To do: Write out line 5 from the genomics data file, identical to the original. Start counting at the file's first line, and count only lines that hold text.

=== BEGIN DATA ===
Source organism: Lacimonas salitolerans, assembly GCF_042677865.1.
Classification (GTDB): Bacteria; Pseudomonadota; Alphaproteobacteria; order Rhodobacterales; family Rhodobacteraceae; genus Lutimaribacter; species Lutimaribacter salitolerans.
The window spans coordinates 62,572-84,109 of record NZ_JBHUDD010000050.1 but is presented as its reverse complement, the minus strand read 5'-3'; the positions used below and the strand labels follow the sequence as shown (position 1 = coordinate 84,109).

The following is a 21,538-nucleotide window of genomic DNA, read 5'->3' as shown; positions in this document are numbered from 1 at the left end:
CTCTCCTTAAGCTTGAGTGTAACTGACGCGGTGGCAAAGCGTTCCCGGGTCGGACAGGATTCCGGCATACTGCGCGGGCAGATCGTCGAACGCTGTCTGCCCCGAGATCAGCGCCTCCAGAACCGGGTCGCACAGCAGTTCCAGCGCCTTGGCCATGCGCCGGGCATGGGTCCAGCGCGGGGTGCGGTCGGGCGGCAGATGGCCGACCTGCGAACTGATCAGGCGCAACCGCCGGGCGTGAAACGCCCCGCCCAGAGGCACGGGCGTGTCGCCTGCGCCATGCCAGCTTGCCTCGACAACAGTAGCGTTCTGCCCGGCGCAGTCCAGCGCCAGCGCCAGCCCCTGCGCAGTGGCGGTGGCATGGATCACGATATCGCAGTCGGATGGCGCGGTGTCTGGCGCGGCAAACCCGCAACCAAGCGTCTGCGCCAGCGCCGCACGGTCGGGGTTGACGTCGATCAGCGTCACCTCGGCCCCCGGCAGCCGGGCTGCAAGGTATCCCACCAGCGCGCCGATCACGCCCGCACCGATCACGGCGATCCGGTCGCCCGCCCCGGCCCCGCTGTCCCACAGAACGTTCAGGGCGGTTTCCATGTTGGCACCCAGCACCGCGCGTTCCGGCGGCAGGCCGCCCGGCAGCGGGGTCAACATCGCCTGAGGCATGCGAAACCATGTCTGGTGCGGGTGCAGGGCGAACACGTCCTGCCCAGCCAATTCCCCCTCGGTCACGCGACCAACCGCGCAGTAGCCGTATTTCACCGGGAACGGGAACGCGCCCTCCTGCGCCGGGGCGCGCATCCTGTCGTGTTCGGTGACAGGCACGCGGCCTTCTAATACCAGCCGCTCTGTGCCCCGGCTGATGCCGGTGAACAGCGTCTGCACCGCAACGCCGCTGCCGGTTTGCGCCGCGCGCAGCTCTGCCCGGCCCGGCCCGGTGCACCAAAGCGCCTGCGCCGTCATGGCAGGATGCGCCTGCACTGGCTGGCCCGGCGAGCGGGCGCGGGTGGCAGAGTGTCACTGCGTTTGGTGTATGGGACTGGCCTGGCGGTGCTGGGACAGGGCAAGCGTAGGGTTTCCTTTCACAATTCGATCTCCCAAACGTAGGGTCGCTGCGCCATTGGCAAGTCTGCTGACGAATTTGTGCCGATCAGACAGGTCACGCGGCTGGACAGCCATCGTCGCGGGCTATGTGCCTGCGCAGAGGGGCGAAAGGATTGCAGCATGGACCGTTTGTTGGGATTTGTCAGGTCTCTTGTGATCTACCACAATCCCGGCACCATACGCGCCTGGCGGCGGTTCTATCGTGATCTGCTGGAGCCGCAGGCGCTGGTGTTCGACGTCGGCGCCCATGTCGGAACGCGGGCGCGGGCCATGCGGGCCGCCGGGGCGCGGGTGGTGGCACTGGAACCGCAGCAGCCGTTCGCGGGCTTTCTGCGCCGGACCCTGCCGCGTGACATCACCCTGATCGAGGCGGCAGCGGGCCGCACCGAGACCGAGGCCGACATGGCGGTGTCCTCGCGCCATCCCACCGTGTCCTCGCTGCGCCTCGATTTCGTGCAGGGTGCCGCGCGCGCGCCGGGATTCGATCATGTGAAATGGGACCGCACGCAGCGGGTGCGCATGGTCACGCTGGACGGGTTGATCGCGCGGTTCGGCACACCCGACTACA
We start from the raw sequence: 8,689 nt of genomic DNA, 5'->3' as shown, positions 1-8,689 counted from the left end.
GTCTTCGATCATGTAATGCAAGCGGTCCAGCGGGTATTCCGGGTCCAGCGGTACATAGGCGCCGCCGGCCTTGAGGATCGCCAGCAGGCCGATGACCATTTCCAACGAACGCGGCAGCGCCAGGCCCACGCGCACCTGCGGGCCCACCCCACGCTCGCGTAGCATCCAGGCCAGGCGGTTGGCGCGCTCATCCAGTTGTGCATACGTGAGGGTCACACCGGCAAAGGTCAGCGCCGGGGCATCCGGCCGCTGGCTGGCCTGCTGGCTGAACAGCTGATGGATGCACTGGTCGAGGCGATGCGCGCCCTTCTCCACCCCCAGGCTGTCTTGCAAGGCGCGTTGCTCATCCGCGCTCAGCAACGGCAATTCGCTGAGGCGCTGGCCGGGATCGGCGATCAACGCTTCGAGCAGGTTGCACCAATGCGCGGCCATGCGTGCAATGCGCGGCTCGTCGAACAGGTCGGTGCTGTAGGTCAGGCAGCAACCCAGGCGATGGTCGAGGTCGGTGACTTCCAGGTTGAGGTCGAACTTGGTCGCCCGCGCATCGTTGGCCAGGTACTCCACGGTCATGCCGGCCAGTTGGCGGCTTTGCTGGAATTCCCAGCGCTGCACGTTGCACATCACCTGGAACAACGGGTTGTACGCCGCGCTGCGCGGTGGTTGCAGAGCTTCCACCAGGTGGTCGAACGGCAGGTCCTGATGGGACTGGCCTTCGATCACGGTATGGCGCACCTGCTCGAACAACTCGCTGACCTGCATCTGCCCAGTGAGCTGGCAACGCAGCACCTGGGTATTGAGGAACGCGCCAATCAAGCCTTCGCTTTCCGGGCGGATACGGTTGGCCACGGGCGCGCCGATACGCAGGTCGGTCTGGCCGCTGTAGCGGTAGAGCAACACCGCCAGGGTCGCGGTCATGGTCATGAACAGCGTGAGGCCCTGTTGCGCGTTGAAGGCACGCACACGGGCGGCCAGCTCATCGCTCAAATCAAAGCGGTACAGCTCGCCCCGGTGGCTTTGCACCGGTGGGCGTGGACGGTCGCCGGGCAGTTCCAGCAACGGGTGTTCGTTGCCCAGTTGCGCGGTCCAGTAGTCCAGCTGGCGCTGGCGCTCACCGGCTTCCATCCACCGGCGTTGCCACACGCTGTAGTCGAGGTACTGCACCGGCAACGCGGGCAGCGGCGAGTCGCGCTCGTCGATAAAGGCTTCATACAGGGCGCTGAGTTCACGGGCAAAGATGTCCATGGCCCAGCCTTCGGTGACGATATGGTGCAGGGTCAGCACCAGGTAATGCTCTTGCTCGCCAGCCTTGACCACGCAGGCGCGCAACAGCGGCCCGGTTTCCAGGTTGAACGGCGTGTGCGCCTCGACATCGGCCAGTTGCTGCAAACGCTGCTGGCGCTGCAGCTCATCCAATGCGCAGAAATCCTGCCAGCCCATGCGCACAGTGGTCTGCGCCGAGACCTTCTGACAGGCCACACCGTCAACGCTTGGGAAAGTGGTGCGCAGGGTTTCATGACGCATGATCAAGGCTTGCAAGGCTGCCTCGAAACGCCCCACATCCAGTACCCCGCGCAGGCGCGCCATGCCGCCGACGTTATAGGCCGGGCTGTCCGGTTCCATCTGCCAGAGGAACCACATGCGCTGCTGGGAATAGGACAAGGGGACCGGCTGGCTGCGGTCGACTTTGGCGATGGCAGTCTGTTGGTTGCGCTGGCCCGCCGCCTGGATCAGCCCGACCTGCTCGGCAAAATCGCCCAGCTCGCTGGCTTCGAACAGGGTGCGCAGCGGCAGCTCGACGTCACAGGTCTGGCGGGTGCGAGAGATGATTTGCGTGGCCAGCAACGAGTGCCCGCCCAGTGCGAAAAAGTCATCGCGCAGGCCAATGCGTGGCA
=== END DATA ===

CTCTCCTTAAGCTTGAGTGTAACTGACGCGGTGGCAAAGCGTTCCCGGGTCGGACAGGATTCCGGCATACTGCGCGGGCAGATCGTCGAACGCTGTCTGCCCCGAGATCAGCGCCTCCAGAACCGGGTCGCACAGCAGTTCCAGCGCCTTGGCCATGCGCCGGGCATGGGTCCAGCGCGGGGTGCGGTCGGGCGGCAGATGGCCGACCTGCGAACTGATCAGGCGCAACCGCCGGGCGTGAAACGCCCCGCCCAGAGGCACGGGCGTGTCGCCTGCGCCATGCCAGCTTGCCTCGACAACAGTAGCGTTCTGCCCGGCGCAGTCCAGCGCCAGCGCCAGCCCCTGCGCAGTGGCGGTGGCATGGATCACGATATCGCAGTCGGATGGCGCGGTGTCTGGCGCGGCAAACCCGCAACCAAGCGTCTGCGCCAGCGCCGCACGGTCGGGGTTGACGTCGATCAGCGTCACCTCGGCCCCCGGCAGCCGGGCTGCAAGGTATCCCACCAGCGCGCCGATCACGCCCGCACCGATCACGGCGATCCGGTCGCCCGCCCCGGCCCCGCTGTCCCACAGAACGTTCAGGGCGGTTTCCATGTTGGCACCCAGCACCGCGCGTTCCGGCGGCAGGCCGCCCGGCAGCGGGGTCAACATCGCCTGAGGCATGCGAAACCATGTCTGGTGCGGGTGCAGGGCGAACACGTCCTGCCCAGCCAATTCCCCCTCGGTCACGCGACCAACCGCGCAGTAGCCGTATTTCACCGGGAACGGGAACGCGCCCTCCTGCGCCGGGGCGCGCATCCTGTCGTGTTCGGTGACAGGCACGCGGCCTTCTAATACCAGCCGCTCTGTGCCCCGGCTGATGCCGGTGAACAGCGTCTGCACCGCAACGCCGCTGCCGGTTTGCGCCGCGCGCAGCTCTGCCCGGCCCGGCCCGGTGCACCAAAGCGCCTGCGCCGTCATGGCAGGATGCGCCTGCACTGGCTGGCCCGGCGAGCGGGCGCGGGTGGCAGAGTGTCACTGCGTTTGGTGTATGGGACTGGCCTGGCGGTGCTGGGACAGGGCAAGCGTAGGGTTTCCTTTCACAATTCGATCTCCCAAACGTAGGGTCGCTGCGCCATTGGCAAGTCTGCTGACGAATTTGTGCCGATCAGACAGGTCACGCGGCTGGACAGCCATCGTCGCGGGCTATGTGCCTGCGCAGAGGGGCGAAAGGATTGCAGCATGGACCGTTTGTTGGGATTTGTCAGGTCTCTTGTGATCTACCACAATCCCGGCACCATACGCGCCTGGCGGCGGTTCTATCGTGATCTGCTGGAGCCGCAGGCGCTGGTGTTCGACGTCGGCGCCCATGTCGGAACGCGGGCGCGGGCCATGCGGGCCGCCGGGGCGCGGGTGGTGGCACTGGAACCGCAGCAGCCGTTCGCGGGCTTTCTGCGCCGGACCCTGCCGCGTGACATCACCCTGATCGAGGCGGCAGCGGGCCGCACCGAGACCGAGGCCGACATGGCGGTGTCCTCGCGCCATCCCACCGTGTCCTCGCTGCGCCTCGATTTCGTGCAGGGTGCCGCGCGCGCGCCGGGATTCGATCATGTGAAATGGGACCGCACGCAGCGGGTGCGCATGGTCACGCTGGACGGGTTGATCGCGCGGTTCGGCACACCCGACTACA